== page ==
Yes we are expecting both, the recession and job losses. An economy is considered to be in recession if it witnesses two consecutive quarters of decline in its growth.
But the National Bureau of Economic Research (NBER) defines a recession as a significant decline in economic activity spread across the economy, lasting more than a few months, normally visible in real GDP, real income, employment, industrial production, and wholesale-retail sales.
Only time will tell if there will be a “huge” recession or not also the exact amount of time for which it will sustain.
The world is currently fighting with the COVID-19 emergency where no country has been spared from its danger. Amidst all this, local and small businesses all over are on the verge of getting closed rather most have been, considering the very sensitive present scenario.
As far the United States is concerned, economist Michelle Meyer has clearly said in her note that, “We are officially declaring that the economy has fallen into a recession, joining the rest of the world, and it is a deep plunge.”
Mr. Anand Mahindra has also supported the fact that the world now cannot escape a recession and the most effected will be the small businesses, self-employed and the daily wage workers. He also has stated a solution of a post fight ‘Marshall Plan’ (just like the US did after the WWII, to support the populations which were hit the hardest) and to eventually form a sustained growth cycle.
The Indian economy in these situations can get some help from its agrarian nature of economy. But the rest of the industries are going to suffer tremendous loses especially those which are related to the services sector.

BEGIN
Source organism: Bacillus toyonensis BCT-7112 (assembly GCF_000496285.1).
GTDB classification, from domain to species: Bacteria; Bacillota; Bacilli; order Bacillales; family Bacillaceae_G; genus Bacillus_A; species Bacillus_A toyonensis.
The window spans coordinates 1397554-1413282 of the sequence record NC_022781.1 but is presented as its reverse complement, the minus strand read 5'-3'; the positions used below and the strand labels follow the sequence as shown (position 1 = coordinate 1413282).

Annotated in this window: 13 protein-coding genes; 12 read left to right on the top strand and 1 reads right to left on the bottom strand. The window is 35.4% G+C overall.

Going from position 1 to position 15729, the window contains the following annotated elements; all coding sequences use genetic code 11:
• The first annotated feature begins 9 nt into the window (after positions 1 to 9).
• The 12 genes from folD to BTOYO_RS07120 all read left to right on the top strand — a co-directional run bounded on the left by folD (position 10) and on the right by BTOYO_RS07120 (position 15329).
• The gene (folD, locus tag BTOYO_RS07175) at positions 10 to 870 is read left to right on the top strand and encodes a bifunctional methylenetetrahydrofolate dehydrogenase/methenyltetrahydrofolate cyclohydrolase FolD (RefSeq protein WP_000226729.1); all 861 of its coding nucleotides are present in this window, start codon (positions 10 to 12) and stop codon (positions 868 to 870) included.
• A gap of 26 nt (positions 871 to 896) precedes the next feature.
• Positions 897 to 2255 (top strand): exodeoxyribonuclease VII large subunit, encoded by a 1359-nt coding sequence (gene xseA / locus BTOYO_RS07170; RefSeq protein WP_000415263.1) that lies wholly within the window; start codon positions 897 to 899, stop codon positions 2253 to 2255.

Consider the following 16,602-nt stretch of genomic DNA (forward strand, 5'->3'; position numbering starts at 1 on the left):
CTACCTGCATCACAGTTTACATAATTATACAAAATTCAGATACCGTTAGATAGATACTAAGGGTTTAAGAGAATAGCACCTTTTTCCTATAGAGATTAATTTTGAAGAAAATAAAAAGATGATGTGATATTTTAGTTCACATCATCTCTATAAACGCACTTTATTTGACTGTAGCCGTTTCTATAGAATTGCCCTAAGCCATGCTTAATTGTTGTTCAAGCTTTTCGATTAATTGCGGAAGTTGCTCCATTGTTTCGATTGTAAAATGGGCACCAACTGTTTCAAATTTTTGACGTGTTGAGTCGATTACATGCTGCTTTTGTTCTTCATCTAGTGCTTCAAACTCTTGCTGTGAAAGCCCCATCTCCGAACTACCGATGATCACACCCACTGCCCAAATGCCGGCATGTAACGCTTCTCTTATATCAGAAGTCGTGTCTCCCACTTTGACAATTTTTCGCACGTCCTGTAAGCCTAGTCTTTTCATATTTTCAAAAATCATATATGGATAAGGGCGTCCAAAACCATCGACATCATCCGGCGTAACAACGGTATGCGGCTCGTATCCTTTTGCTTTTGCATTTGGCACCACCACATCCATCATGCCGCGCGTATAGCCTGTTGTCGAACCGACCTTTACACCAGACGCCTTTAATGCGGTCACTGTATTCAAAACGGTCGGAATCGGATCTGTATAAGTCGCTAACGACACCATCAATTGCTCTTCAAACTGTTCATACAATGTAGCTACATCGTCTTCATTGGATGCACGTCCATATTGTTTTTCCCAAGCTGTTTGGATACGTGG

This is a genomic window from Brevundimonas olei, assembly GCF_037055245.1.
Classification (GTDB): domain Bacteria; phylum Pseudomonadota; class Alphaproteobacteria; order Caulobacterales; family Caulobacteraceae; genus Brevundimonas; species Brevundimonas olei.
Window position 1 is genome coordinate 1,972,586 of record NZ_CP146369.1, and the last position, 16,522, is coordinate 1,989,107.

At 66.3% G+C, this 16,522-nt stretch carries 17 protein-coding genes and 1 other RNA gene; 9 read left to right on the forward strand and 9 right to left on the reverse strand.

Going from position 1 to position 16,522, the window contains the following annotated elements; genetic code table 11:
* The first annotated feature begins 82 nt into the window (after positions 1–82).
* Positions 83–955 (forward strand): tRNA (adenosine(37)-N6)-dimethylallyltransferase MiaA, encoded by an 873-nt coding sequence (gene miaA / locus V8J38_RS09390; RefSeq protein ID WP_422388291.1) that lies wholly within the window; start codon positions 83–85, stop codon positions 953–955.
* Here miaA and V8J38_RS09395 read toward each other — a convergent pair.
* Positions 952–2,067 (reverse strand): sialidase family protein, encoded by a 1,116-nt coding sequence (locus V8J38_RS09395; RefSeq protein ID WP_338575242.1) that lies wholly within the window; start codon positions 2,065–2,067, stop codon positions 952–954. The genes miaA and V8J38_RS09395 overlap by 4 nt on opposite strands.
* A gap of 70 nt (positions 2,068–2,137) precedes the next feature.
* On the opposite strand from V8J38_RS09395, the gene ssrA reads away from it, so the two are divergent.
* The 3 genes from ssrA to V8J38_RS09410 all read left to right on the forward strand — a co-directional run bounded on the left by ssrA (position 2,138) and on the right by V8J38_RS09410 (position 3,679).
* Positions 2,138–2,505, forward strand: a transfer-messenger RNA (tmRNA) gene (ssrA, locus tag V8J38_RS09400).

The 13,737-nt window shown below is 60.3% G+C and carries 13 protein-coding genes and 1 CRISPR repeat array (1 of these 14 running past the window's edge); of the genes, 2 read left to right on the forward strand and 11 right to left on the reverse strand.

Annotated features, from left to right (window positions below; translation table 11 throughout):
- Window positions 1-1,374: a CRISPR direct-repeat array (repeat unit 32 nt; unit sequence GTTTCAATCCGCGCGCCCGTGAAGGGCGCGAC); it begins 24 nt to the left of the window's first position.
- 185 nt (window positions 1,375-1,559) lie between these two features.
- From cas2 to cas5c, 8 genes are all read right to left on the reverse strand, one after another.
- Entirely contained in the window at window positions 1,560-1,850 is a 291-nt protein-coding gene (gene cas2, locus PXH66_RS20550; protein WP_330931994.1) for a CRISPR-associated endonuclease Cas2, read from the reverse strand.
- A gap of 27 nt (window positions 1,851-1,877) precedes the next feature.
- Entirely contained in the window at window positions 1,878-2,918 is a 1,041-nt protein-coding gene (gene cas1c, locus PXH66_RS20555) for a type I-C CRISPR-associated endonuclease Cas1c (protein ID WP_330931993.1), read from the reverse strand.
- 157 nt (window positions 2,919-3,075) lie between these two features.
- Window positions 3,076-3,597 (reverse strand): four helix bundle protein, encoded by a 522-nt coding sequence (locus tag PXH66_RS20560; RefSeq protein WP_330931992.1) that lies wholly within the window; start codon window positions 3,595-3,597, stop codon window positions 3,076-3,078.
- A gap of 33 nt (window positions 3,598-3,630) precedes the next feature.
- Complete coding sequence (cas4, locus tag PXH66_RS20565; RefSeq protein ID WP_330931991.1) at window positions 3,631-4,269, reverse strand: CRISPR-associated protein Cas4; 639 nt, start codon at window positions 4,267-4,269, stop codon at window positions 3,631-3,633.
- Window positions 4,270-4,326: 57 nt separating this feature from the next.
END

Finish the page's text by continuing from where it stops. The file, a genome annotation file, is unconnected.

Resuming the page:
India was already in its slowdown phase which had some hope of its revival after the current budget session and due to the economic cycle, but now the scenario has completely changed. Rumki Majumdar, an economist with Deloitte India has stated that, “India’s exposure to the global economy is low because of the country’s limited presence in the global supply chain.” Which gives sense of relief but the domestic industries are going to get hurt and could mean a long term loss.
India’s banking sector is already facing the blow because of its lending policies, fluctuations in Non-Performing Assets, liquidity, Repo rates, etc and the current situation shall make it worse if its exposed to the industries which have a high dependency on China.
Now coming onto layoffs and job losses, then it has already began. The most prominently affected will be the Aviation, Hospitality and Travel and Tourism sectors. Other related industries will also face a stiff situation and eventually require the need to layoff a large of chunk of the workforce to cut costs when the fight will be finally over. No new projects will mean that the Indian IT industry will also face the heat since most of the firm’s are service based. According to the recent estimates, unemployment could rise anywhere between 6–25 million all over the world.
More than the scare of a falling world economy, there is a much bigger fear to fight the Coronavirus, especially in the high population density countries like India. But our medical workforce is ensuring that the spread of the virus stays in the second stage itself and are constantly working to make things right. We all as citizens now have a common responsibility to follow the govt orders and take precautions as mentioned by WHO and help other around us understand the situation as well by avoiding any unnecessary panic.